A Norwegian publishing firm is reportedly about to release the first new edition of Adolf Hitler’s autobiography Mein Kampf in Norwegian since Nazi Germany occupied Norway in 1941. Historians don’t think it’s a good idea.
Newspaper Dagsavisen reported this week that Christhard Hoffmann, a professor of history at the University of Bergen, was asked to write the foreword for the new edition but declined. “As a German, and a historian, I don’t have much desire to promote a book like Mein Kampf in Norway,” Hoffmann told Dagsavisen.
Publisher Arve Juritzen, who recently sold his publishing company, is believed to be behind the new edition, which hasn’t appeared on any lists of upcoming releases yet. Norway’s business registration agency, however, confirms that Juritzen registered a new publishing company called Literarum forlag on March 8.
Juritzen wouldn’t confirm or deny publication of a new Mein Kampf, which may be released next month. Dagsavisen noted that it’s already being debated at Norway’s Holocaust Center in Oslo, which questions why a new edition is necessary. Hoffmann will take part in a public discussion of Mein Kampf on April 27, not least a “critical” edition that was published in Germany in 2016 after rights to the book were relinquished, 70 years after Hitler’s suicide in 1945.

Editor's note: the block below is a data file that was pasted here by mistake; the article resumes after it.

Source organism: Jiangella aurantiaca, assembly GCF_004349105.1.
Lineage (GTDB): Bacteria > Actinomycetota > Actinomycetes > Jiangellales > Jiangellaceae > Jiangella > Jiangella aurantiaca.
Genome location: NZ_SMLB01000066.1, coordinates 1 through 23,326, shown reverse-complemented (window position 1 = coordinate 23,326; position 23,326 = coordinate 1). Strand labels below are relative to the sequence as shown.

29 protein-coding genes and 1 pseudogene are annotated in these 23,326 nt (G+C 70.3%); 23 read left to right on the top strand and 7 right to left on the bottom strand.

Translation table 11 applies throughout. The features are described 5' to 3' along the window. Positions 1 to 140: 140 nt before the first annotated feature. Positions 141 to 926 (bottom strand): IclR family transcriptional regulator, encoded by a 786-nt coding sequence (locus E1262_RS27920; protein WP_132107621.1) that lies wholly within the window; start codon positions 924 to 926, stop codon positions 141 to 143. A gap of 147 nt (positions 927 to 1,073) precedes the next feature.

Norway’s Jewish Museum in Oslo also questions the need for a new version of Hitler’s manifest. “I can’t see any point in a new Norwegian edition of Mein Kampf,” historian Kjetil Braut Simonsen at the Jødisk Museum told Dagsavisen, noting that earlier editions with Hitler’s “hateful content, anti-semitic conspiracy notions and racial ideology” remain available.